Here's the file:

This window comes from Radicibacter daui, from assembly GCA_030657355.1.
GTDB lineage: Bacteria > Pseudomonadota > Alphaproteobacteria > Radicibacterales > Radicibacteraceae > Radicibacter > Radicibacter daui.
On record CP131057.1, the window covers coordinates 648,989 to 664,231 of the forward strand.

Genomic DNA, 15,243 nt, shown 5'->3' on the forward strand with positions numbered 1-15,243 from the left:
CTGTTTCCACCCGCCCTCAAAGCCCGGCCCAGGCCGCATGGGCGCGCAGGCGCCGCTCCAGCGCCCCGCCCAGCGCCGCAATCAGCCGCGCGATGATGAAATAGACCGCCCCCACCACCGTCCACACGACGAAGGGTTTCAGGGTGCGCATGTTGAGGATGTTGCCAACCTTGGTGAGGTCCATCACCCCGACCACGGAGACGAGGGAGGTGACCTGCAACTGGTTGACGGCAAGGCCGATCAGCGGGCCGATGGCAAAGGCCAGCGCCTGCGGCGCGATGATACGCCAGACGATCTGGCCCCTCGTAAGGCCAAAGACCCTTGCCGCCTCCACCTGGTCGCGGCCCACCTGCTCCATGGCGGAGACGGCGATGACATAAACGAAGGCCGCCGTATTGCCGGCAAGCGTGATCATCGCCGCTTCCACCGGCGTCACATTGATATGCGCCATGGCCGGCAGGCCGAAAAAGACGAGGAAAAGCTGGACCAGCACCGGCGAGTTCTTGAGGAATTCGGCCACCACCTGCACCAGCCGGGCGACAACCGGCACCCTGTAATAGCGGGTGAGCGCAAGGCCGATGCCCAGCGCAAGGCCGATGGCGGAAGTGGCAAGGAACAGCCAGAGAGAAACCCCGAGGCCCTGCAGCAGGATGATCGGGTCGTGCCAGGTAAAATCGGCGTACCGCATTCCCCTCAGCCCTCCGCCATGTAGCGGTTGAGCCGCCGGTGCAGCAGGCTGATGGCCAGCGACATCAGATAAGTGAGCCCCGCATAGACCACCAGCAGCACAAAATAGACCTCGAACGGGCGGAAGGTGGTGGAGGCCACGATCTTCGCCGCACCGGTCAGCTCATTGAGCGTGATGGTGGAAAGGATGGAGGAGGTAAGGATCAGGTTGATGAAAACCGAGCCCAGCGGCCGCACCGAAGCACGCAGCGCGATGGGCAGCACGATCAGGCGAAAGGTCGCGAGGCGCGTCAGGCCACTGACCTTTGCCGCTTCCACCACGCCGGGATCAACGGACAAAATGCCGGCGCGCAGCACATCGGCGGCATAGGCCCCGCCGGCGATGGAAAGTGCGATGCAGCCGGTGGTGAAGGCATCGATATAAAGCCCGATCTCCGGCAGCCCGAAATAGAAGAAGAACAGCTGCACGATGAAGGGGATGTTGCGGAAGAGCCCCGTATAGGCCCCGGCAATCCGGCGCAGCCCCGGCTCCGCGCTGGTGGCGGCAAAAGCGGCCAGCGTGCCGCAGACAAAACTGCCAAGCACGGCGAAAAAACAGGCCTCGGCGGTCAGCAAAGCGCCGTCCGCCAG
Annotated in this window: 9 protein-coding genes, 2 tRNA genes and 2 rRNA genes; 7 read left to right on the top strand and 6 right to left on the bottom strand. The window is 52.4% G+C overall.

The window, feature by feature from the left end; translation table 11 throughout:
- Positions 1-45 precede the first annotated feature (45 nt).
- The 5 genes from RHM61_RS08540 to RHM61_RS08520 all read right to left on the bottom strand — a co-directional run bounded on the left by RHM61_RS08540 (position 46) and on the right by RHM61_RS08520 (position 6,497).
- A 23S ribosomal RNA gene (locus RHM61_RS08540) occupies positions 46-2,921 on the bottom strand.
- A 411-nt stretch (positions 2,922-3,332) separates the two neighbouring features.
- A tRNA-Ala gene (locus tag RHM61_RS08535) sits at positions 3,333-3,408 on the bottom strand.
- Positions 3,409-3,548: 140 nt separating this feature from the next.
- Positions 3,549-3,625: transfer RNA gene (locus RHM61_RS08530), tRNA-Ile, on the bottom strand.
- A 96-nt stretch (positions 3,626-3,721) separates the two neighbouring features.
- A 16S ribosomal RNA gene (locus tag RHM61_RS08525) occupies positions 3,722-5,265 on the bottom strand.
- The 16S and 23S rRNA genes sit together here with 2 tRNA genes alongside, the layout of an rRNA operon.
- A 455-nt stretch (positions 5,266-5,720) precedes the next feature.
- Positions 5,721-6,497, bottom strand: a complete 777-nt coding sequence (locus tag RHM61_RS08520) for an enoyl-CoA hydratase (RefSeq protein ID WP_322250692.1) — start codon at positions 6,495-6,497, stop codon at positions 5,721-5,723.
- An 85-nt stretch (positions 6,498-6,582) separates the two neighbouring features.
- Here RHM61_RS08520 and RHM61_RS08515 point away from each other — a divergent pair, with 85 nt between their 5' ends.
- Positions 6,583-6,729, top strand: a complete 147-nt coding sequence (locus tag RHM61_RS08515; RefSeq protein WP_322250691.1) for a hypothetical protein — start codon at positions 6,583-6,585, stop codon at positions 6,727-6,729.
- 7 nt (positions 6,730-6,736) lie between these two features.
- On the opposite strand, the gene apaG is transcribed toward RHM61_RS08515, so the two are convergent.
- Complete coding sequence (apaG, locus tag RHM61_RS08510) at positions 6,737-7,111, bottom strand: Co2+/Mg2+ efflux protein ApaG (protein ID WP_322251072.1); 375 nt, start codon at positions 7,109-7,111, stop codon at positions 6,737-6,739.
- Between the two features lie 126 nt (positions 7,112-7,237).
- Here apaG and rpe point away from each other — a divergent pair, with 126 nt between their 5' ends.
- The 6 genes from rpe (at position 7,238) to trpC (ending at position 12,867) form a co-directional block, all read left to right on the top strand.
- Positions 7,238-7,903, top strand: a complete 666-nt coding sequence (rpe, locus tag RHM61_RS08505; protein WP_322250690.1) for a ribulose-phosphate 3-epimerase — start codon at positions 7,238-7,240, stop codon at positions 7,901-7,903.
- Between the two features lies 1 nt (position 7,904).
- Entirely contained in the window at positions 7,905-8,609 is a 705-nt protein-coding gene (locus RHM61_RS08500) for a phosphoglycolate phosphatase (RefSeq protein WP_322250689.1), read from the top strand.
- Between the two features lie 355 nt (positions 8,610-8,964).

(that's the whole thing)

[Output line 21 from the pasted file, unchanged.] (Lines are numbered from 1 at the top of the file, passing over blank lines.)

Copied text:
- Here RHM61_RS08520 and RHM61_RS08515 point away from each other — a divergent pair, with 85 nt between their 5' ends.